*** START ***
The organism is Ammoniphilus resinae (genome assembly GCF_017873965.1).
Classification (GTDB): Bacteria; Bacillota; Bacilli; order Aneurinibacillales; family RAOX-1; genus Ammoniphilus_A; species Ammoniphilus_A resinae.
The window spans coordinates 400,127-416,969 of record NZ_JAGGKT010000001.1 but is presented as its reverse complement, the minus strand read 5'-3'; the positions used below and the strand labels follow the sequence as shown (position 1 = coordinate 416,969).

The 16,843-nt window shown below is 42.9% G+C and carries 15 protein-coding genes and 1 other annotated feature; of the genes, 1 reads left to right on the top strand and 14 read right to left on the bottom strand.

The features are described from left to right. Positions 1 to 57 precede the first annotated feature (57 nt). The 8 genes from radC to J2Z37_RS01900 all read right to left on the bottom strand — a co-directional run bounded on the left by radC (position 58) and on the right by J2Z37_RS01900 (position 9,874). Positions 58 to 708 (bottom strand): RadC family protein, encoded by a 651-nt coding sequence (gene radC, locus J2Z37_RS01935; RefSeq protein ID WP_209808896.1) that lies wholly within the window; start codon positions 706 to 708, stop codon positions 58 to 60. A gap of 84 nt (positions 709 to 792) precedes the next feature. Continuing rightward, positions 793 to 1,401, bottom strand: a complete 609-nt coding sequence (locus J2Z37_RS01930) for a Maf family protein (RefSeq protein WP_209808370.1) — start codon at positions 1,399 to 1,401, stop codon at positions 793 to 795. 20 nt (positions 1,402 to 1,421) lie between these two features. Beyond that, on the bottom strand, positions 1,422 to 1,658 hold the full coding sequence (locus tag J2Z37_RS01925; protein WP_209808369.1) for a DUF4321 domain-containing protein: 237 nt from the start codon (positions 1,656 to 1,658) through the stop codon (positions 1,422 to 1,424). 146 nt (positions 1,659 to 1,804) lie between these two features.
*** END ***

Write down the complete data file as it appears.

The organism is Ammoniphilus resinae (genome assembly GCF_017873965.1).
Classification (GTDB): Bacteria; Bacillota; Bacilli; order Aneurinibacillales; family RAOX-1; genus Ammoniphilus_A; species Ammoniphilus_A resinae.
The window spans coordinates 400,127-416,969 of record NZ_JAGGKT010000001.1 but is presented as its reverse complement, the minus strand read 5'-3'; the positions used below and the strand labels follow the sequence as shown (position 1 = coordinate 416,969).

The 16,843-nt window shown below is 42.9% G+C and carries 15 protein-coding genes and 1 other annotated feature; of the genes, 1 reads left to right on the top strand and 14 read right to left on the bottom strand.

The features are described from left to right. Positions 1 to 57 precede the first annotated feature (57 nt). The 8 genes from radC to J2Z37_RS01900 all read right to left on the bottom strand — a co-directional run bounded on the left by radC (position 58) and on the right by J2Z37_RS01900 (position 9,874). Positions 58 to 708 (bottom strand): RadC family protein, encoded by a 651-nt coding sequence (gene radC, locus J2Z37_RS01935; RefSeq protein ID WP_209808896.1) that lies wholly within the window; start codon positions 706 to 708, stop codon positions 58 to 60. A gap of 84 nt (positions 709 to 792) precedes the next feature. Continuing rightward, positions 793 to 1,401, bottom strand: a complete 609-nt coding sequence (locus J2Z37_RS01930) for a Maf family protein (RefSeq protein WP_209808370.1) — start codon at positions 1,399 to 1,401, stop codon at positions 793 to 795. 20 nt (positions 1,402 to 1,421) lie between these two features. Beyond that, on the bottom strand, positions 1,422 to 1,658 hold the full coding sequence (locus tag J2Z37_RS01925; protein WP_209808369.1) for a DUF4321 domain-containing protein: 237 nt from the start codon (positions 1,656 to 1,658) through the stop codon (positions 1,422 to 1,424). 146 nt (positions 1,659 to 1,804) lie between these two features.